Lance Corporal Frederick Pratt

30314 7th Bn., Royal Inniskilling Fusiliers who died on 16 August 1917

Family History

Frederick Pratt was born in Ruddington, Nottinghamshire in 1887. His parents were John Pratt who worked on the railways as a gas stoker and engine driver, and his wife Hannah. Frederick had eight brothers, William, George, John, Thomas, Percy, David, Frank and Walter and a sister Gertrude. By 1891 the family had moved to Leicester and were living at 214 Avenue Road Extension, Knighton and by 1901 on Welford Road.

In 1909 Frederick married Florence Ada Dixon of Hinckley. At this time he was a shoe hand, living at 18 Knighton Fields Road, the home of his eldest brother William. Sadly Florence died within the first year of their marriage and was buried in the churchyard of St Mary Magdalen, Knighton on 23 February 1910.

 

Certificate of Frederick’s second marriage to Hilda Esther Lane in 1913.

Military Service

On 12 May 1913 Frederick remarried Hilda Esther Lane, the daughter of Oadby carter James Stanhope Lane, at St Peter’s Church, Oadby. Their banns were read in St Peter’s on 20 April 1913

Frederick’s service record no longer exists but we know that he initially joined the Leicestershire Regiment. At some point Frederick was transferred to the 7th Battalion Royal Inniskilling Fusiliers and was promoted to Lance Corporal.

The 7th Inniskilling Fusiliers was a service battalion of volunteers, formed in Omagh in October 1914. It formed part of the 16th (Irish) Division. After basic training the battalion landed in France in February 1916. First combat was during an action at Hulluch, 27-29 April 1916. By May 1916 the division had lost a third of its strength and was reinforced with new drafts from England. It is likely that Frederick Pratt was transferred to the Inniskillings in the late Spring of 1916. The 16th (Irish) Division served with distinction on the Somme at the Battles of Guillemont and Ginchy.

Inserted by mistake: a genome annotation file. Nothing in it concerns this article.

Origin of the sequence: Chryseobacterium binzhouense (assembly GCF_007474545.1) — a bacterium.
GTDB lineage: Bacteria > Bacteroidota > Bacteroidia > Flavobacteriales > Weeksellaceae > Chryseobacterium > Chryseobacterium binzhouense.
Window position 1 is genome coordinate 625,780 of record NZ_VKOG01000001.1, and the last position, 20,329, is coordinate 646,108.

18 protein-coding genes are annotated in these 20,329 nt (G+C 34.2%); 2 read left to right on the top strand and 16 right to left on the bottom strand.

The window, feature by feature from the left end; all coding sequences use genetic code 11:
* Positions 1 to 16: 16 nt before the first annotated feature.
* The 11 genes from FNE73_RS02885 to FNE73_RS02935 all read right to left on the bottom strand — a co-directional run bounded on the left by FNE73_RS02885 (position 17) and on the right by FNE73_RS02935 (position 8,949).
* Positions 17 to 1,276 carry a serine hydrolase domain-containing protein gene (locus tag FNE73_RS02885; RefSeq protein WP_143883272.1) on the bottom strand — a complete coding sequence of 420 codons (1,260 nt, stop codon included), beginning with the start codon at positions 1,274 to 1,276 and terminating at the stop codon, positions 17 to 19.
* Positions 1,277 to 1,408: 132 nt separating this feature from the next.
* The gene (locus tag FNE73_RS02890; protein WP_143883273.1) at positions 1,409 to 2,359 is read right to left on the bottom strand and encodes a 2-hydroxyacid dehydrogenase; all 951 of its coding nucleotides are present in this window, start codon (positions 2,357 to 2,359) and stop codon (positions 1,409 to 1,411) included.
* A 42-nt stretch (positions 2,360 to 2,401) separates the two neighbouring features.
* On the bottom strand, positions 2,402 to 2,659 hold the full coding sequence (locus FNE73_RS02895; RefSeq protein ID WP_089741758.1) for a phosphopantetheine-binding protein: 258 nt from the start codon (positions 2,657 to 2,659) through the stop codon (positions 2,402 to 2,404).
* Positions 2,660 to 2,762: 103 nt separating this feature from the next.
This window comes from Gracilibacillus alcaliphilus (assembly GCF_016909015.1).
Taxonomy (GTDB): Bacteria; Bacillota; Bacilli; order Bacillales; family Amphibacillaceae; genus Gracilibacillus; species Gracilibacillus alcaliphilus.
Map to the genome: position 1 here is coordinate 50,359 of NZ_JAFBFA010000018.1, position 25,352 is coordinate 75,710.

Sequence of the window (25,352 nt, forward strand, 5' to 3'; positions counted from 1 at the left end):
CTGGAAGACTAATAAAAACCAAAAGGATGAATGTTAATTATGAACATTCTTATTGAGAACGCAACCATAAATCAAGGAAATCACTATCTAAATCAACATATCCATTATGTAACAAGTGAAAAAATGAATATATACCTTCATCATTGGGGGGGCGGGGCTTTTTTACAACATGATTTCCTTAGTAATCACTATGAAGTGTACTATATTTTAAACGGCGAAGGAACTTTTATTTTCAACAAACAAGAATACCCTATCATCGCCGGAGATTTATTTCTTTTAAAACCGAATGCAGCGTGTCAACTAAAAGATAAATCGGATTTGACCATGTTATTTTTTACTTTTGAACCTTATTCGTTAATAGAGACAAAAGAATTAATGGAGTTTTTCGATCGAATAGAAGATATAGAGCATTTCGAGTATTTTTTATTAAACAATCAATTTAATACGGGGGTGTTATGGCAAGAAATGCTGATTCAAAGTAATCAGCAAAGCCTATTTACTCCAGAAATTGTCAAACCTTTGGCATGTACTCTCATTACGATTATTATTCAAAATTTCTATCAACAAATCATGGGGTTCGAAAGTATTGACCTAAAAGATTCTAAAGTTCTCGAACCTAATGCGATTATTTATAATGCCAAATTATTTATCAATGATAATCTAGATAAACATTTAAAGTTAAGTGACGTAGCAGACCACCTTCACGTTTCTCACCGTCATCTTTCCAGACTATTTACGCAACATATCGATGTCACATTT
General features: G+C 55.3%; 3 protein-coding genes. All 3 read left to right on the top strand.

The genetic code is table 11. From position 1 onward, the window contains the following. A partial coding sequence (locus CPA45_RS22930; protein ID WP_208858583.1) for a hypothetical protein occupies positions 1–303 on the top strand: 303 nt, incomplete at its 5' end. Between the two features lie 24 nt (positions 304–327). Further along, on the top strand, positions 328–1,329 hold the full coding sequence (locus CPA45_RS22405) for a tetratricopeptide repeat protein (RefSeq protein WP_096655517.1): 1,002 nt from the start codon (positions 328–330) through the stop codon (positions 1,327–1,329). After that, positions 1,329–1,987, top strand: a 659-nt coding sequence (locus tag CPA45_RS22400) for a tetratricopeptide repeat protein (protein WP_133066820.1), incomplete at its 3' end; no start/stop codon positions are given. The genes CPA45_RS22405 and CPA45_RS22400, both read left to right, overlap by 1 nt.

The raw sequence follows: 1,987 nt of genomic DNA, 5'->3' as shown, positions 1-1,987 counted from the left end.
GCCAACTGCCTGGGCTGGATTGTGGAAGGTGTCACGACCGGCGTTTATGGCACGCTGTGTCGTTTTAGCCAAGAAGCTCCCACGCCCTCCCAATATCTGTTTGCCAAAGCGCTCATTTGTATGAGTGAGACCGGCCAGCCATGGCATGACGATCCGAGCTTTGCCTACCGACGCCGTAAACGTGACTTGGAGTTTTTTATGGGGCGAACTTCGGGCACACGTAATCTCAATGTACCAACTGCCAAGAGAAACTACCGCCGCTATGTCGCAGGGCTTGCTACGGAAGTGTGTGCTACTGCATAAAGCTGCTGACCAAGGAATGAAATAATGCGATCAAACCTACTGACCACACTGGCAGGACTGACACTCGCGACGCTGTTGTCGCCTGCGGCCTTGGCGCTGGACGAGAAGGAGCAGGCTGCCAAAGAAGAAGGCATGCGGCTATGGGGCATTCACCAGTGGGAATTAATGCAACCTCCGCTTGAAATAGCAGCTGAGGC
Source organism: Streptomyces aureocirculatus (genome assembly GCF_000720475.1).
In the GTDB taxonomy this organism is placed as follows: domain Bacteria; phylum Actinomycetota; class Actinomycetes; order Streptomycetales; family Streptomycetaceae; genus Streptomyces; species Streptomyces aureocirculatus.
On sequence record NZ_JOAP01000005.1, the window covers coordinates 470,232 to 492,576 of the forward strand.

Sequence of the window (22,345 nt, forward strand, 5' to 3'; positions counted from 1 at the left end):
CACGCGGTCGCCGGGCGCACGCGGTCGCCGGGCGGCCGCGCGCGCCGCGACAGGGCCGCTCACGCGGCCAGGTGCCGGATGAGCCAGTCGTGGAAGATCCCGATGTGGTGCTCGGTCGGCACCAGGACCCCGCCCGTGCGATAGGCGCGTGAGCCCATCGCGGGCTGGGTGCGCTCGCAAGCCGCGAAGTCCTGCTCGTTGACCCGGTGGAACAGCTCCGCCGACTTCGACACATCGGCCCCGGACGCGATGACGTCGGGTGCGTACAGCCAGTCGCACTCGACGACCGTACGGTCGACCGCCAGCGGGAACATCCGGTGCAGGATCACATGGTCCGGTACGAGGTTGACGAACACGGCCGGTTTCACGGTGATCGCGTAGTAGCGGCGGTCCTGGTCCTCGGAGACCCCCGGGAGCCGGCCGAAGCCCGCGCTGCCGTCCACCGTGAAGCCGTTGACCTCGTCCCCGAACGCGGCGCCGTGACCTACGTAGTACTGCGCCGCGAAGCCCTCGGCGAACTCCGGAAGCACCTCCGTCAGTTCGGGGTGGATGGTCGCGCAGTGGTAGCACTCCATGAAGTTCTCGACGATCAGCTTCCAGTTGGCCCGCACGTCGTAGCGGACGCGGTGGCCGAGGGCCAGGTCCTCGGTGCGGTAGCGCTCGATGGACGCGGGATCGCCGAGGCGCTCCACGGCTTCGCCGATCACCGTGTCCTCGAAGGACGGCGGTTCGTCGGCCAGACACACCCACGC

Their next major action was at the Battle of Messines, between 7 and 14 June 1917. This was a prelude to the Third Battle of Ypres, also known as Passchendaele.

The Third Battle of Ypres began on 31 July 1917 and the Battle of Langemarck, from 16 to 18 August, was the second Allied general attack against the German 4th Army. Both sides were hampered by unseasonable August downpours and heavy bombardment which destroyed the drainage channels in the flat landscape. The ground became a quagmire which did not begin to dry until September. Lance Corporal Frederick Pratt was killed in action at the Battle of Langemarck on 16 August 1917.

Front line after Battle of Langemarck, 16–18 August 1917

 

 

A British soldier surveys the landscape from a captured German blockhouse at the Battle of Langemarck 

Memorials

Lance Corporal Frederick Pratt is Buried with Honour at Dochy Farm New British Cemetery, Langemarck-Poelkapelle, Belgium. He is also honoured on the Oadby War memorial and his name appears on the Lane family memorial in Oadby Cemetery, alongside that of his wife Hilda.

Frederick’s headstone at Dochy Farm New British Cemetery, Langemarck-Poelkapelle, Belgium

 

 

Frederick Pratt and his wife Hilda are remembered on the Lane family memorial in Oadby Cemetery.